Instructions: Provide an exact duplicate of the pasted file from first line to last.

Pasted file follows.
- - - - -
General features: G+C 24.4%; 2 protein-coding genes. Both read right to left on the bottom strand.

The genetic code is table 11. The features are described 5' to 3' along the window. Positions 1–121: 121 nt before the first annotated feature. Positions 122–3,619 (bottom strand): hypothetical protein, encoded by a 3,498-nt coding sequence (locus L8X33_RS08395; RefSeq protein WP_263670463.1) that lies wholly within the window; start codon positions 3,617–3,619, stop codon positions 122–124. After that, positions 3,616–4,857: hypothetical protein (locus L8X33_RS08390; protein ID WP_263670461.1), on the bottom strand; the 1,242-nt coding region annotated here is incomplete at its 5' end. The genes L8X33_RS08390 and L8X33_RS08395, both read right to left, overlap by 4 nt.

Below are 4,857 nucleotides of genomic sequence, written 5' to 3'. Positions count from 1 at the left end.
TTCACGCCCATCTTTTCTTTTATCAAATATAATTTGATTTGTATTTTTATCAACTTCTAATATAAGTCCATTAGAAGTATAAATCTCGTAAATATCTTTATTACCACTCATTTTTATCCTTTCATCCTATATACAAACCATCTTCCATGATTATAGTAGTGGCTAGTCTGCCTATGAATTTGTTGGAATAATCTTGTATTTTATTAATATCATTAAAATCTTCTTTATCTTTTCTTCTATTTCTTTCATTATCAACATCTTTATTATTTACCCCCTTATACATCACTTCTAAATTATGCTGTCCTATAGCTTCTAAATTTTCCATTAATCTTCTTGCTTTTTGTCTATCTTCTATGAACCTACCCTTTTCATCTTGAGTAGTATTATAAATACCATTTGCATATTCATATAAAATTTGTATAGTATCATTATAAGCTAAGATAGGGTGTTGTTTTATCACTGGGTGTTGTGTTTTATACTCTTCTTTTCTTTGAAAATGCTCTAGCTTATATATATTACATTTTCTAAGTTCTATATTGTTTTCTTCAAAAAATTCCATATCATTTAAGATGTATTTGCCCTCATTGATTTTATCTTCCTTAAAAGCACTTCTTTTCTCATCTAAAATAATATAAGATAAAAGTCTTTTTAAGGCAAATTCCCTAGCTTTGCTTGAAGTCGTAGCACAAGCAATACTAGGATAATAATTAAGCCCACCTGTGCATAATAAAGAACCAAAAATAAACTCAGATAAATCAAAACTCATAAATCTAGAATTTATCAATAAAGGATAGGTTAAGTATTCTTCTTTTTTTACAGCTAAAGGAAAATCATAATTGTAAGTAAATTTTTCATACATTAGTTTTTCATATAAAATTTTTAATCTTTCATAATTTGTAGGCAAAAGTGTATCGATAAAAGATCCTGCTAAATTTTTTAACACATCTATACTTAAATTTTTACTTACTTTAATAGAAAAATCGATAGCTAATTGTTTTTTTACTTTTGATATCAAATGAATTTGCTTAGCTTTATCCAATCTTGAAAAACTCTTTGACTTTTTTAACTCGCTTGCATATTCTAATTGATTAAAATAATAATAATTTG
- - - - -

General features: G+C 24.4%; 2 protein-coding genes. Both read right to left on the bottom strand.

The genetic code is table 11. The features are described 5' to 3' along the window. Positions 1–121: 121 nt before the first annotated feature. Positions 122–3,619 (bottom strand): hypothetical protein, encoded by a 3,498-nt coding sequence (locus L8X33_RS08395; RefSeq protein WP_263670463.1) that lies wholly within the window; start codon positions 3,617–3,619, stop codon positions 122–124. After that, positions 3,616–4,857: hypothetical protein (locus L8X33_RS08390; protein ID WP_263670461.1), on the bottom strand; the 1,242-nt coding region annotated here is incomplete at its 5' end. The genes L8X33_RS08390 and L8X33_RS08395, both read right to left, overlap by 4 nt.

Below are 4,857 nucleotides of genomic sequence, written 5' to 3'. Positions count from 1 at the left end.
TTCACGCCCATCTTTTCTTTTATCAAATATAATTTGATTTGTATTTTTATCAACTTCTAATATAAGTCCATTAGAAGTATAAATCTCGTAAATATCTTTATTACCACTCATTTTTATCCTTTCATCCTATATACAAACCATCTTCCATGATTATAGTAGTGGCTAGTCTGCCTATGAATTTGTTGGAATAATCTTGTATTTTATTAATATCATTAAAATCTTCTTTATCTTTTCTTCTATTTCTTTCATTATCAACATCTTTATTATTTACCCCCTTATACATCACTTCTAAATTATGCTGTCCTATAGCTTCTAAATTTTCCATTAATCTTCTTGCTTTTTGTCTATCTTCTATGAACCTACCCTTTTCATCTTGAGTAGTATTATAAATACCATTTGCATATTCATATAAAATTTGTATAGTATCATTATAAGCTAAGATAGGGTGTTGTTTTATCACTGGGTGTTGTGTTTTATACTCTTCTTTTCTTTGAAAATGCTCTAGCTTATATATATTACATTTTCTAAGTTCTATATTGTTTTCTTCAAAAAATTCCATATCATTTAAGATGTATTTGCCCTCATTGATTTTATCTTCCTTAAAAGCACTTCTTTTCTCATCTAAAATAATATAAGATAAAAGTCTTTTTAAGGCAAATTCCCTAGCTTTGCTTGAAGTCGTAGCACAAGCAATACTAGGATAATAATTAAGCCCACCTGTGCATAATAAAGAACCAAAAATAAACTCAGATAAATCAAAACTCATAAATCTAGAATTTATCAATAAAGGATAGGTTAAGTATTCTTCTTTTTTTACAGCTAAAGGAAAATCATAATTGTAAGTAAATTTTTCATACATTAGTTTTTCATATAAAATTTTTAATCTTTCATAATTTGTAGGCAAAAGTGTATCGATAAAAGATCCTGCTAAATTTTTTAACACATCTATACTTAAATTTTTACTTACTTTAATAGAAAAATCGATAGCTAATTGTTTTTTTACTTTTGATATCAAATGAATTTGCTTAGCTTTATCCAATCTTGAAAAACTCTTTGACTTTTTTAACTCGCTTGCATATTCTAATTGATTAAAATAATAATAATTTG